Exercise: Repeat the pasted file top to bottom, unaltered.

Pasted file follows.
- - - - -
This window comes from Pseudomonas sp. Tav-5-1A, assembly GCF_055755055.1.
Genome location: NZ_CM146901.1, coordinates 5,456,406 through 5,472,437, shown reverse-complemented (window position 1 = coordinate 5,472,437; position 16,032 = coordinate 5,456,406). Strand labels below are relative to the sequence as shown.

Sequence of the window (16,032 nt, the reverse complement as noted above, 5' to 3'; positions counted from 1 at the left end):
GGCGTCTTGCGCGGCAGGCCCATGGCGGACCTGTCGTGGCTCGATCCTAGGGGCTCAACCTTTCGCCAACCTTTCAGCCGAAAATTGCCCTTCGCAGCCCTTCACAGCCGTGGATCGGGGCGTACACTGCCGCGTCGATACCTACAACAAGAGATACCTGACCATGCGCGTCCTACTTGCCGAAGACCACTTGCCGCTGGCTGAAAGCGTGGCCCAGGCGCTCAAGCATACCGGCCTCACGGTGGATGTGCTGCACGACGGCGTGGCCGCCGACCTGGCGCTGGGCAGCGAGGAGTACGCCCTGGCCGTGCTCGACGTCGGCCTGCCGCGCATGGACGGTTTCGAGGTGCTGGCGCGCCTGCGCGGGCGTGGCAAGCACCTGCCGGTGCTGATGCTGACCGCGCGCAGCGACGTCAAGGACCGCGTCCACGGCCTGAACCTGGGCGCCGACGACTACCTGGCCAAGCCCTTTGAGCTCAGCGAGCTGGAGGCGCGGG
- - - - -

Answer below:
This window comes from Pseudomonas sp. Tav-5-1A, assembly GCF_055755055.1.
Genome location: NZ_CM146901.1, coordinates 5,456,406 through 5,472,437, shown reverse-complemented (window position 1 = coordinate 5,472,437; position 16,032 = coordinate 5,456,406). Strand labels below are relative to the sequence as shown.

Sequence of the window (16,032 nt, the reverse complement as noted above, 5' to 3'; positions counted from 1 at the left end):
GGCGTCTTGCGCGGCAGGCCCATGGCGGACCTGTCGTGGCTCGATCCTAGGGGCTCAACCTTTCGCCAACCTTTCAGCCGAAAATTGCCCTTCGCAGCCCTTCACAGCCGTGGATCGGGGCGTACACTGCCGCGTCGATACCTACAACAAGAGATACCTGACCATGCGCGTCCTACTTGCCGAAGACCACTTGCCGCTGGCTGAAAGCGTGGCCCAGGCGCTCAAGCATACCGGCCTCACGGTGGATGTGCTGCACGACGGCGTGGCCGCCGACCTGGCGCTGGGCAGCGAGGAGTACGCCCTGGCCGTGCTCGACGTCGGCCTGCCGCGCATGGACGGTTTCGAGGTGCTGGCGCGCCTGCGCGGGCGTGGCAAGCACCTGCCGGTGCTGATGCTGACCGCGCGCAGCGACGTCAAGGACCGCGTCCACGGCCTGAACCTGGGCGCCGACGACTACCTGGCCAAGCCCTTTGAGCTCAGCGAGCTGGAGGCGCGGG